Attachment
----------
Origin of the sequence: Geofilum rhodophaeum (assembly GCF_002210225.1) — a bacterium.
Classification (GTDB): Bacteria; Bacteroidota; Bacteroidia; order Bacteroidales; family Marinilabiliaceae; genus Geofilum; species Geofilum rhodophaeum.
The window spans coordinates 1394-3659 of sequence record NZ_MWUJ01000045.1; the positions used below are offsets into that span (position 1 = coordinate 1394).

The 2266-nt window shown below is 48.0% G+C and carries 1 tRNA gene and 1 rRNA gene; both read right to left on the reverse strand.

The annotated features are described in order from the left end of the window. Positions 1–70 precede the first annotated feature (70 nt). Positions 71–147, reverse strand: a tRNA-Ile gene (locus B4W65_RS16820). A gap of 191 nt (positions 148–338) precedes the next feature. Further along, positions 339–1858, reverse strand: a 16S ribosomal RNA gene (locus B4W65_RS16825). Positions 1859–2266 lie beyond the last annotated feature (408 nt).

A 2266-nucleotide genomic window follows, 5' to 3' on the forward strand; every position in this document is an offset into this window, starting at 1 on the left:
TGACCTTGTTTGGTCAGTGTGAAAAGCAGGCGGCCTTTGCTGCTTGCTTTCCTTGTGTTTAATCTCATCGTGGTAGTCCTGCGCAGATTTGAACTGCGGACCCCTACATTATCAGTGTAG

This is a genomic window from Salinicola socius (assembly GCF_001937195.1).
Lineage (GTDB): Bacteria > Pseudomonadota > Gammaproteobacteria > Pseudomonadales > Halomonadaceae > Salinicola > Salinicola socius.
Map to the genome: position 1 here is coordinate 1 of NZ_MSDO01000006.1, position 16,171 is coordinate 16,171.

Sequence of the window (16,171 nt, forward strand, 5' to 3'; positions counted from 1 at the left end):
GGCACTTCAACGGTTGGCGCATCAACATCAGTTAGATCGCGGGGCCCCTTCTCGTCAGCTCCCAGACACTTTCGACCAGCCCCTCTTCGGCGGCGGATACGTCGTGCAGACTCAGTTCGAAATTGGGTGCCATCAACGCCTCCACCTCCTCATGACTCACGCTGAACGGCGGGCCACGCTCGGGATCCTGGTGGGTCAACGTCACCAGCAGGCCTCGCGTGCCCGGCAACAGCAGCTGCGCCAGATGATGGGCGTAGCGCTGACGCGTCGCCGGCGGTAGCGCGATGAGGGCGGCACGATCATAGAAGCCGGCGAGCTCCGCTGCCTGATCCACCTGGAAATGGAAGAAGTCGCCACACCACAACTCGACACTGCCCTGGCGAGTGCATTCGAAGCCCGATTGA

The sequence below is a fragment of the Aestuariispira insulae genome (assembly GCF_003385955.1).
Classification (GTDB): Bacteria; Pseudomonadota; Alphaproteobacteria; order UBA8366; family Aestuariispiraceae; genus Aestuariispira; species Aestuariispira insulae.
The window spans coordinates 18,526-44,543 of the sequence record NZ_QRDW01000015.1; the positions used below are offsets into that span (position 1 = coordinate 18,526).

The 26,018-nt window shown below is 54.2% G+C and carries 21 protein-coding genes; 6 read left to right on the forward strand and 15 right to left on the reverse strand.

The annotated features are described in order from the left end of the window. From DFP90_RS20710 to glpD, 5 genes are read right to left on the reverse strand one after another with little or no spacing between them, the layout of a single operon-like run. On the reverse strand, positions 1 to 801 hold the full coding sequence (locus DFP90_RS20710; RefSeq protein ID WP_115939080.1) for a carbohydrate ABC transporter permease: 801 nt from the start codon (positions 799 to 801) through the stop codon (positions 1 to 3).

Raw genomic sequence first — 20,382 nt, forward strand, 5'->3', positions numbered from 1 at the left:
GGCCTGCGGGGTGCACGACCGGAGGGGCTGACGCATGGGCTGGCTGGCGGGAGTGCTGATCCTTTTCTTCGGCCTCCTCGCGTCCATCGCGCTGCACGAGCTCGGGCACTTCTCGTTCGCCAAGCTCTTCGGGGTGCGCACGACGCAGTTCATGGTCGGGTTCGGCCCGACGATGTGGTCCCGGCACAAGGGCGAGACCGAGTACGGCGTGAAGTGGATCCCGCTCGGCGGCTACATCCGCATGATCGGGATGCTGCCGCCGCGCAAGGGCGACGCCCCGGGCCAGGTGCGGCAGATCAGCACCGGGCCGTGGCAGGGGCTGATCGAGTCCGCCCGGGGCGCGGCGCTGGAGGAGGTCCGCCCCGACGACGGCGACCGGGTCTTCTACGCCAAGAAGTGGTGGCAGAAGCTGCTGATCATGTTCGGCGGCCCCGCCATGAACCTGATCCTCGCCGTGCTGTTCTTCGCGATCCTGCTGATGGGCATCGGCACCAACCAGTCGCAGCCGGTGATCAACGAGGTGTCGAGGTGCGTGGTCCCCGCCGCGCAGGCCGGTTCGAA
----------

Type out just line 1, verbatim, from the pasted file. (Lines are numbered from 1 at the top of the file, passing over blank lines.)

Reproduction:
Origin of the sequence: Geofilum rhodophaeum (assembly GCF_002210225.1) — a bacterium.